End Stupid Monetary Policy Debates

As I see it, there are two types of debates over real world monetary policy. In one debate, one side says monetary policy is obviously way off course. The other sides concedes that aggregate demand (AD) is not where we’d like it, but suggests there’s not much the central bank can and/or should do about it. These are stupid debates. In the second kind of debate, reasonable people will disagree as to whether growth in AD is likely to be excessive or inadequate going forward. These are intelligent debates.

Politician Holding Loudspeaker


I can’t emphasize enough that you do not want to live in a time where the first type of debate is occurring. Those are bad times, at least regarding monetary policy. And not just bad, obviously bad. People sometimes claim that there are periods where asset prices are obviously wrong (usually excessively high.) Actually, those asset price bubbles do not exist. But there really are times where monetary policy is obviously off course, as we don’t have the sort of NGDP future market targeting that would prevent those policy fiascos.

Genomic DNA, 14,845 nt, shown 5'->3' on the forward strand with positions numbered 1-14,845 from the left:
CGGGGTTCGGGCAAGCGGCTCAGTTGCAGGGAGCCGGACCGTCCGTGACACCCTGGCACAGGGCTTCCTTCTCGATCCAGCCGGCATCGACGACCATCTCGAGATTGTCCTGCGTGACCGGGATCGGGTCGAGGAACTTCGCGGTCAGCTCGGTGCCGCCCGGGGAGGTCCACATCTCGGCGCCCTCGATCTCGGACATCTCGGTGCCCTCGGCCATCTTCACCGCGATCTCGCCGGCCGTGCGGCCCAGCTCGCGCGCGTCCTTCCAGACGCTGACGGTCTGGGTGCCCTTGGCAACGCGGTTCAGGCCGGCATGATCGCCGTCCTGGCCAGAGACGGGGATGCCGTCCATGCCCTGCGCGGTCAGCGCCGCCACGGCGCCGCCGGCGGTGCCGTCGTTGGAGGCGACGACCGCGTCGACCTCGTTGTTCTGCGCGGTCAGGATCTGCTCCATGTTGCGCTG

What are some examples of periods where monetary policy is obviously way off course? At a minimum, I’d say 1930-35, most of 1968-81 and 2009-14. That’s not to say there aren’t plenty more periods where monetary policy was off course in my opinion, I’m just listing a few periods where it’s patently obvious that either more AD or less AD would have been desirable.

Jay Powell’s Fed has given us reasonable monetary policy. Lots of Keynesian economists seem to think the economy would benefit from more AD. That view is certainly implicit in concerns expressed that the expiration of the $300 bonus payments in the unemployment insurance program will reduce AD. Larry Summers has a recent piece that suggests that monetary policy is too expansionary, i.e., that AD will be excessive going forward. That’s an intelligent debate.

It’s really nice to live in a world where this sort of intelligent debate is taking place. We need a monetary regime where the first type of debate never occurs. We need to do whatever it takes to avoid a situation where everyone agrees the economy needs more AD, or less AD, but people doubt whether the Fed can or should address the problem. The Fed always can and should address the problem—if we are debating that issue then we are in a very dysfunctional place.

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